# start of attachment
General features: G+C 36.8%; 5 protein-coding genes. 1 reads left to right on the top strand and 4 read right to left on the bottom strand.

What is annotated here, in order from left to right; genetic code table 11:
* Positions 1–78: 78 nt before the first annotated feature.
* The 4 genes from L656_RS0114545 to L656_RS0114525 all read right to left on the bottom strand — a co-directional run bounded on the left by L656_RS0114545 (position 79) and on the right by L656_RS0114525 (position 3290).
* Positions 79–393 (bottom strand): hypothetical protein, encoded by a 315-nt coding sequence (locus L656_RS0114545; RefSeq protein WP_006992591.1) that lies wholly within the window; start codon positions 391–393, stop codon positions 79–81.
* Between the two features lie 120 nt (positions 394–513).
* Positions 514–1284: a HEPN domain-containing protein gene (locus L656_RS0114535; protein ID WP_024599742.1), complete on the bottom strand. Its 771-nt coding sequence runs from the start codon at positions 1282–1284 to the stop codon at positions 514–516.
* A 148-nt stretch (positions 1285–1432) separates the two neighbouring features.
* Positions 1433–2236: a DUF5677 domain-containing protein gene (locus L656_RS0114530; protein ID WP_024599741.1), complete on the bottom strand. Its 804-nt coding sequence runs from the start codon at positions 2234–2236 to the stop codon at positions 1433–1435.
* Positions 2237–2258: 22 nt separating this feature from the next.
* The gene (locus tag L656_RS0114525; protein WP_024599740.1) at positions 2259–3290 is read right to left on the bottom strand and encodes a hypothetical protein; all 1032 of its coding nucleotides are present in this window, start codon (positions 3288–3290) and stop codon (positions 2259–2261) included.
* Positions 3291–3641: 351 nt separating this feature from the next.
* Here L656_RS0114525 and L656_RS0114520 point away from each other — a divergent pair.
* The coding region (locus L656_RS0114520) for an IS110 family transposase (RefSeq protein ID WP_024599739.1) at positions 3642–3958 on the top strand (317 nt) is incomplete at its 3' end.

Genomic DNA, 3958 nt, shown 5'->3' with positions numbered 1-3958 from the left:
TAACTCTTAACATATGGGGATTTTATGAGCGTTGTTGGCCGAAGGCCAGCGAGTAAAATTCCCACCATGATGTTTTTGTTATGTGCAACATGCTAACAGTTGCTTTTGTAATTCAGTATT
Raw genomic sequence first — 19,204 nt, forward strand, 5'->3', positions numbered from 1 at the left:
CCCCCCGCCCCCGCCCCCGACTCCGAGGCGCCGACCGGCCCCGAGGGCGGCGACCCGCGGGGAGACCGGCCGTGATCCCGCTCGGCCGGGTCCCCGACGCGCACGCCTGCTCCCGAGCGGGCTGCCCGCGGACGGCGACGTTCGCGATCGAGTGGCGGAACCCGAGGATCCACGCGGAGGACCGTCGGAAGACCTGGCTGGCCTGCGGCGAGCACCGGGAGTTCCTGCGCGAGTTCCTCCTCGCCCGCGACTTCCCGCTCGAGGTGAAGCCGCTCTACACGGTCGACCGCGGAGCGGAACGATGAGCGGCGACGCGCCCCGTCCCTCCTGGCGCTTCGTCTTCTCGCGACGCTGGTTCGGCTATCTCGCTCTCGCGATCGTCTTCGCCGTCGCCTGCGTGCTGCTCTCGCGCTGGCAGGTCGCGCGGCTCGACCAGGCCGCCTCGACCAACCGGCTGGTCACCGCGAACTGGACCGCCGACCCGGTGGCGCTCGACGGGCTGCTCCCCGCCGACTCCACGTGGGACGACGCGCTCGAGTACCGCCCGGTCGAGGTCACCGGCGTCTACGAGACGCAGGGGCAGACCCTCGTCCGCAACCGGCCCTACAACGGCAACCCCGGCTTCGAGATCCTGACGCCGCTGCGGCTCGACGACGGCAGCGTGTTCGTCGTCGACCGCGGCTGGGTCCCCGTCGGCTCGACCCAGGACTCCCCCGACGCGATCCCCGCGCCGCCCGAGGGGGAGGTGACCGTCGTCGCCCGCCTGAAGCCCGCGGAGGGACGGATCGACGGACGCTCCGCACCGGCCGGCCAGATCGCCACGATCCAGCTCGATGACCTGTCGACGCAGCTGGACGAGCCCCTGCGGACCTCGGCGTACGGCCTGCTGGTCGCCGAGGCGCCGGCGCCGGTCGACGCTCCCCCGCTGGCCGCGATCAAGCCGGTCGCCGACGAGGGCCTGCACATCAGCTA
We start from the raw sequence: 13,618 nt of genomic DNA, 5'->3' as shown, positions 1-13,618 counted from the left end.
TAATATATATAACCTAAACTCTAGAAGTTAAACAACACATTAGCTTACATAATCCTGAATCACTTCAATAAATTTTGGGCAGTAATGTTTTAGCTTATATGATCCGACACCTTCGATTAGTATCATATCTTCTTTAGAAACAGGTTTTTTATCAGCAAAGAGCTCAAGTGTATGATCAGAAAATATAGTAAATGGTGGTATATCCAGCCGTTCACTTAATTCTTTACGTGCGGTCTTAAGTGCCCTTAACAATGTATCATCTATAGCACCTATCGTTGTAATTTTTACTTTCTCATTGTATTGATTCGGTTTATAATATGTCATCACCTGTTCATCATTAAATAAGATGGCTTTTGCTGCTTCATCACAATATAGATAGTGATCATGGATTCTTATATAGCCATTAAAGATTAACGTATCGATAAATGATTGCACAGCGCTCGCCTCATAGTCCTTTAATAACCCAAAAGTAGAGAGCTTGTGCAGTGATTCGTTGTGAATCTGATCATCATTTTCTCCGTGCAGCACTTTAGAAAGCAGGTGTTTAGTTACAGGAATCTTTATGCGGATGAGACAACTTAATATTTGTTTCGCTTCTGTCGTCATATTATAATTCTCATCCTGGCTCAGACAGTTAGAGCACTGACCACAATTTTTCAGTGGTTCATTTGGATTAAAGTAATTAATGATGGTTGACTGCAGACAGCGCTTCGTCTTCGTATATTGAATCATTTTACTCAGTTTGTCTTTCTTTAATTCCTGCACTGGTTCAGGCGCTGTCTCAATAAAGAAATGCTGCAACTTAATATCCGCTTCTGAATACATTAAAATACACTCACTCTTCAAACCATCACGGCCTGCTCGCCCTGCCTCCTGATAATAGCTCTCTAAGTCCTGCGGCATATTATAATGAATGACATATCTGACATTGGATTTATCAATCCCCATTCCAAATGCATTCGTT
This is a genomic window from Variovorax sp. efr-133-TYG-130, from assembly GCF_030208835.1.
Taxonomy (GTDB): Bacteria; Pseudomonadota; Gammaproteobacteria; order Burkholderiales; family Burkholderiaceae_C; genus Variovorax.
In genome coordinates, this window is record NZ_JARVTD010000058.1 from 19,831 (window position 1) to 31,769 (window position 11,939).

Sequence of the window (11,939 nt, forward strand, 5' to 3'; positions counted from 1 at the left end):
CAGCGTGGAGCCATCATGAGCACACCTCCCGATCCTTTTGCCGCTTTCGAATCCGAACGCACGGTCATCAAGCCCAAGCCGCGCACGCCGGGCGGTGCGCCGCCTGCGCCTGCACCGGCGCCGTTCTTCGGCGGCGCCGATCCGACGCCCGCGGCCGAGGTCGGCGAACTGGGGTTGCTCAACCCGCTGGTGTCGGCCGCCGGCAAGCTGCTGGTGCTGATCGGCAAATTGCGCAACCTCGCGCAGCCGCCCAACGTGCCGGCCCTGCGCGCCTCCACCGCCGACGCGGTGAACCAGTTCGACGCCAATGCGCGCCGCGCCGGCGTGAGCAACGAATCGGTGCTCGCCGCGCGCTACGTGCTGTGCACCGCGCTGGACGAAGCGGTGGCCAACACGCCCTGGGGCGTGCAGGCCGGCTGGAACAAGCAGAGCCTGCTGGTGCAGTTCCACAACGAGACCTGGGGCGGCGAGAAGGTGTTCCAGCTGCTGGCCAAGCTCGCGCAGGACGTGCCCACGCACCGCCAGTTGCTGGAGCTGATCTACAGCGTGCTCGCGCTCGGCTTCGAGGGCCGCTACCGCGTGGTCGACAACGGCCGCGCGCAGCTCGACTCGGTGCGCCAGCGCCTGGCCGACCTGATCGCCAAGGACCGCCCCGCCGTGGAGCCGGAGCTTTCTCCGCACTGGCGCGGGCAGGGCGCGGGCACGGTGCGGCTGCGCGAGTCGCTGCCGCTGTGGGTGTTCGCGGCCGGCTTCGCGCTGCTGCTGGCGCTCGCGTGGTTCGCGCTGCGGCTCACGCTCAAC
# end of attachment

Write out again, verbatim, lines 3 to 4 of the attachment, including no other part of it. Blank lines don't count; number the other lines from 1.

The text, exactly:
* Positions 1–78: 78 nt before the first annotated feature.
* The 4 genes from L656_RS0114545 to L656_RS0114525 all read right to left on the bottom strand — a co-directional run bounded on the left by L656_RS0114545 (position 79) and on the right by L656_RS0114525 (position 3290).